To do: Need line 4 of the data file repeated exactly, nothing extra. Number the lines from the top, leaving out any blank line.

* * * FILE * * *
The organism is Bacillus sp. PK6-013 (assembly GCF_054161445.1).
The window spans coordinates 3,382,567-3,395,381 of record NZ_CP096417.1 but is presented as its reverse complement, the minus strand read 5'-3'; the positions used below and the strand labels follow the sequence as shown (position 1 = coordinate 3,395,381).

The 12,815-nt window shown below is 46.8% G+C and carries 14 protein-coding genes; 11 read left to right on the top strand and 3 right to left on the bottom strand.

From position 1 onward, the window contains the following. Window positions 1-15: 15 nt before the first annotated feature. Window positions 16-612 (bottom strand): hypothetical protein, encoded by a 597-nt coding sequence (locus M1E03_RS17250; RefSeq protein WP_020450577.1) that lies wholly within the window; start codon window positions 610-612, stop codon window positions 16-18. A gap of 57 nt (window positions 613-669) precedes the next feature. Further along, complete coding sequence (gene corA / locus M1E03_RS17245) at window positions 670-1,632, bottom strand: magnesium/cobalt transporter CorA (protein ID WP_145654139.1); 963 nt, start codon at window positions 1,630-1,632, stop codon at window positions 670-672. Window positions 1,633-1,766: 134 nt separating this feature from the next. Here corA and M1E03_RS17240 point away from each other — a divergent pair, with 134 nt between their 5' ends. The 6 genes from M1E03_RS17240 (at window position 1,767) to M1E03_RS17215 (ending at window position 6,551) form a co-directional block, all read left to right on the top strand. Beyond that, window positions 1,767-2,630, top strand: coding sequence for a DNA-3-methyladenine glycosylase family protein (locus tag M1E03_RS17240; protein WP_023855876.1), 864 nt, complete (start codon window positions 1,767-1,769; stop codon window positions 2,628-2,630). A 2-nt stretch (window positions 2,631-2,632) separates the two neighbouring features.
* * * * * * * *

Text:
From position 1 onward, the window contains the following. Window positions 1-15: 15 nt before the first annotated feature. Window positions 16-612 (bottom strand): hypothetical protein, encoded by a 597-nt coding sequence (locus M1E03_RS17250; RefSeq protein WP_020450577.1) that lies wholly within the window; start codon window positions 610-612, stop codon window positions 16-18. A gap of 57 nt (window positions 613-669) precedes the next feature. Further along, complete coding sequence (gene corA / locus M1E03_RS17245) at window positions 670-1,632, bottom strand: magnesium/cobalt transporter CorA (protein ID WP_145654139.1); 963 nt, start codon at window positions 1,630-1,632, stop codon at window positions 670-672. Window positions 1,633-1,766: 134 nt separating this feature from the next. Here corA and M1E03_RS17240 point away from each other — a divergent pair, with 134 nt between their 5' ends. The 6 genes from M1E03_RS17240 (at window position 1,767) to M1E03_RS17215 (ending at window position 6,551) form a co-directional block, all read left to right on the top strand. Beyond that, window positions 1,767-2,630, top strand: coding sequence for a DNA-3-methyladenine glycosylase family protein (locus tag M1E03_RS17240; protein WP_023855876.1), 864 nt, complete (start codon window positions 1,767-1,769; stop codon window positions 2,628-2,630). A 2-nt stretch (window positions 2,631-2,632) separates the two neighbouring features.